The financial sector, through its products and services, is one of the key mechanisms that allows poor women and men and MSMEs to connect with markets to improve their livelihoods, diversify their sources of livelihoods, support resilience to periodic shocks and prevent the poor from falling into poverty. However, for suppliers of financial services, the fixed and operational cost of working in these markets and with this modest client base, tends to be high, which, when combined with high information asymmetries and the low and risky returns available, leads to an under-supply of financial services.
Despite this, for all suppliers of financial services, the fixed and operational cost of working with the financially excluded, be they women, micro-enterprises or SMEs, tends to be high, which, when combined with major information asymmetries and the low and risky returns available, leads to an under-supply of financial services. Serving these markets therefore requires new approaches, which is what the SHIFT Fund Facility can serve to catalyse. These new approaches can include forms of technology transfer, developing new products and services and utilising new business models generally. What is required is not necessarily innovation in its classic sense, but simply new ways of doing things in the financial markets of the CLMV (most of which would have been pioneered elsewhere, often in developing / emerging markets).
A key determinant of the successful application of existing positive trends in ASEAN will be access to finance for the innovators and financial and business support for those taking the concepts through to piloting, scaling up and rolling out.
Fund Facility as one of the answers
If this innovation is successfully applied, it holds the potential for demonstration, replication and wider systemic impact. The SHIFT Fund Facility will therefore stimulate innovations to support greater access and new products for the financially excluded in the region by specifically targeting and focusing on:
- Greater financial access for economically and socially marginalised populations, particularly focusing on: women, poor, rural and remote populations where poverty is more entrenched, and conventional banking services are poorly provided, if at all; and MSMEs, particularly those at the micro end and those that employ and serve women and economically marginalised populations;
- Combatting account dormancy by moving access to usage through focusing on product design (ensuring that people want to use the product as it solves a problem in their real lives) or financial literacy (ensuring that people know how and why to use the product);
- Changing financial institutions' product mix by providing more of the savings, payments and insurance services that are both more demanded and more needed by target populations;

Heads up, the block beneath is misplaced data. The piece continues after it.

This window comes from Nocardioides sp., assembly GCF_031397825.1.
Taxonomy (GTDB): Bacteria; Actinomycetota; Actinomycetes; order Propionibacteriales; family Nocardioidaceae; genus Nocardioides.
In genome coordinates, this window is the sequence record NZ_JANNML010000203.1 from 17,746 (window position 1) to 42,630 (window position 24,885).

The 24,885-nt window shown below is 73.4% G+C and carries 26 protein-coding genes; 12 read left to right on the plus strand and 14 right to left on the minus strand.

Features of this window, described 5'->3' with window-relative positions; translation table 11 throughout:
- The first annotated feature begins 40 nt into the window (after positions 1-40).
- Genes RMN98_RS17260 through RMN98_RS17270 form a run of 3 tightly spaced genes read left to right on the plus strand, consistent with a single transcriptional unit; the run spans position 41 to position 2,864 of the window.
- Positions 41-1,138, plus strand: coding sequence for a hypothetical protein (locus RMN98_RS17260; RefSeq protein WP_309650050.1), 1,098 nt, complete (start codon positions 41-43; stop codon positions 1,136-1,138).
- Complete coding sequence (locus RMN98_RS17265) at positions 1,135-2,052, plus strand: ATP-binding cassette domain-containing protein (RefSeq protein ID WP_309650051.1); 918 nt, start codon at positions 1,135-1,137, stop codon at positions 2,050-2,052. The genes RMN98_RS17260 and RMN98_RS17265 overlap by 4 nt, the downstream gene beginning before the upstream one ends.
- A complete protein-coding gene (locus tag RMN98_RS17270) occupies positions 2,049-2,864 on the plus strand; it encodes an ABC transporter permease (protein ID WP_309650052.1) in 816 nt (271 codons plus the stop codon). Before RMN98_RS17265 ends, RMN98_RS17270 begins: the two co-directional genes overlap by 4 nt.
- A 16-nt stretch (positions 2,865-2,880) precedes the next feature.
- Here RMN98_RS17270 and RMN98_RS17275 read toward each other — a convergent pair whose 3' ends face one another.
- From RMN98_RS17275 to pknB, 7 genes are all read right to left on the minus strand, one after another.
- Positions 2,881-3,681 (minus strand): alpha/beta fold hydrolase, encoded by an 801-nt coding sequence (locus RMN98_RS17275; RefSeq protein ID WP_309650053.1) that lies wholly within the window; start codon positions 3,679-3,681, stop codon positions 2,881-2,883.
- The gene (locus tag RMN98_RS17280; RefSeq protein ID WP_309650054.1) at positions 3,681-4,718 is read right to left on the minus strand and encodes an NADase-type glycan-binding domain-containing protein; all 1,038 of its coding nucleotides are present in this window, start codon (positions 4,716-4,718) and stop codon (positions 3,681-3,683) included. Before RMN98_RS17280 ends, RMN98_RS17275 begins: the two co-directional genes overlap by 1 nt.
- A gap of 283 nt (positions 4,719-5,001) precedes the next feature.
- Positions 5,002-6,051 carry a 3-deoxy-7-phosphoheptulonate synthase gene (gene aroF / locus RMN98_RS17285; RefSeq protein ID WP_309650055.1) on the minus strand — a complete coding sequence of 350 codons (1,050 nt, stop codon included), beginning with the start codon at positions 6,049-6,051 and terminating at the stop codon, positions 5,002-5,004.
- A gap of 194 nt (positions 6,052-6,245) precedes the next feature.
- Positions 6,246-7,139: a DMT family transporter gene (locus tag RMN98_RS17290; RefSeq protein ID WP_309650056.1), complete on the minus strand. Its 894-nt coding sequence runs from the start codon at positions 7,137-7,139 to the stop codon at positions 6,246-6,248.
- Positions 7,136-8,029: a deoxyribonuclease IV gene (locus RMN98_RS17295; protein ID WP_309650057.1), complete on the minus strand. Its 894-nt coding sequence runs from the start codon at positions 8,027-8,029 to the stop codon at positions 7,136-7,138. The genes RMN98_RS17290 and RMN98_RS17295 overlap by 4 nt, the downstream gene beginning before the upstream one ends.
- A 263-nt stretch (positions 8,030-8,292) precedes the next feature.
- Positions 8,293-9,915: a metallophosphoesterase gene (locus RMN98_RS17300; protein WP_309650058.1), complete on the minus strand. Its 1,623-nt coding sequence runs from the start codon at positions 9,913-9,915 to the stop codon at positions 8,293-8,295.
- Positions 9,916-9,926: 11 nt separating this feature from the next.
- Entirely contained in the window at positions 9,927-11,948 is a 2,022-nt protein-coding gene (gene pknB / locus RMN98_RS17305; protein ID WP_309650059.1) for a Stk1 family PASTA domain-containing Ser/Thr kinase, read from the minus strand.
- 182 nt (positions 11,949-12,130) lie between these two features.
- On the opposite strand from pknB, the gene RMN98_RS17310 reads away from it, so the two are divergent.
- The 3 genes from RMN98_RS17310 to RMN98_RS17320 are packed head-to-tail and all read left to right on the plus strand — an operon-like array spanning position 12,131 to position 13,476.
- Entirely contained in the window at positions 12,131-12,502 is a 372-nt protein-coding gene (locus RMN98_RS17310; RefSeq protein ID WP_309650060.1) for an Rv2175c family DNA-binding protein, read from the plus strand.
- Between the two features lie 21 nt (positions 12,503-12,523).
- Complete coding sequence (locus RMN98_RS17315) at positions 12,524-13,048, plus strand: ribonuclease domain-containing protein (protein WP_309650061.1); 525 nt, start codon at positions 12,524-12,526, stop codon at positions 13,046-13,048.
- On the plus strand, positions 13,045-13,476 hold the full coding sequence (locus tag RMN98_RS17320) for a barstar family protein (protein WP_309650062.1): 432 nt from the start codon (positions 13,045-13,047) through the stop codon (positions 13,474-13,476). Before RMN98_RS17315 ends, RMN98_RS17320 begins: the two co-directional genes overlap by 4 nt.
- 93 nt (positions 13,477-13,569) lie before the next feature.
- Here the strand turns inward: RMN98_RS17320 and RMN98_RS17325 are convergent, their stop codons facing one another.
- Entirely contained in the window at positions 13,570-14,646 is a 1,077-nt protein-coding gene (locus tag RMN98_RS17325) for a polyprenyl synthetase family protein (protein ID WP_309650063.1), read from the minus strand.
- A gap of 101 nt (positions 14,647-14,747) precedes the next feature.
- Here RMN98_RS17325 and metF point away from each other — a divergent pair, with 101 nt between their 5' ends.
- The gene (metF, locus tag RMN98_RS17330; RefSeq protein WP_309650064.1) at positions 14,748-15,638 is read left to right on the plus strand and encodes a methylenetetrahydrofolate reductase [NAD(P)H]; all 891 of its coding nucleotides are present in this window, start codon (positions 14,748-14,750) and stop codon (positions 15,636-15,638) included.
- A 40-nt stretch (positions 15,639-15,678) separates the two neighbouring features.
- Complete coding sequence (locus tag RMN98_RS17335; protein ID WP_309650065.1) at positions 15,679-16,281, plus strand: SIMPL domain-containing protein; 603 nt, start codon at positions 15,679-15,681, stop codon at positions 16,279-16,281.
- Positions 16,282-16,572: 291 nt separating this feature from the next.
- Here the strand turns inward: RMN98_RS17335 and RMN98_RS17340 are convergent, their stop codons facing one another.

- Developing systems to lower the risk of over-indebtedness;
- Encouraging a regional approach with CLMV at the core;
- Linking finance to the real economy in CLMV.
The role of the Fund Facility within the context of the broader SHIFT programme is to provide a channel through which SHIFT can provide financial incentives to financial service providers in order to trigger innovation. This is a critical component of the programme as it provides the major touch point with FSPs and has the greatest potential to catalyse large scale change in the market (as evidenced by the Financial Deepening Challenge Fund’s grant to M-Pesa during its early years). The SHIFT Fund will complement and leverage the other areas of the SHIFT programme, for example by providing incentives for innovation for a more highly-trained work force, or by using evidence from the data and analytics component to identify new market gaps that can be targeted with new challenges.
To reach the ultimate beneficiaries of the programme, the SHIFT Fund Facility needs to put poverty reduction at its core. Financial inclusion is not an end in itself, rather it is a means to achieve sustained reductions in poverty and support more inclusive economic growth.
SHIFT should go where financial exclusion and social and economic exclusion overlap. This means focussing on:
- Poor, rural and remote populations where poverty is more entrenched, and conventional banking services are poorly provided, if at all;
- MSMEs, particularly those that are small and growing businesses; and those that employ and serve women and economically marginalised populations.
Extending the access frontier to women and other excluded groups means finding and supporting new delivery models developed by the primary partners and main drivers of change of the SHIFT programme- policymakers, regulators, financial sector professionals, FSPs and TSPs. These new delivery models can extend services to harder to reach, rural areas while keeping costs sufficiently low to still allow profitable service delivery. To do this, FSPs need to be supported to develop the ideas and take them to scale.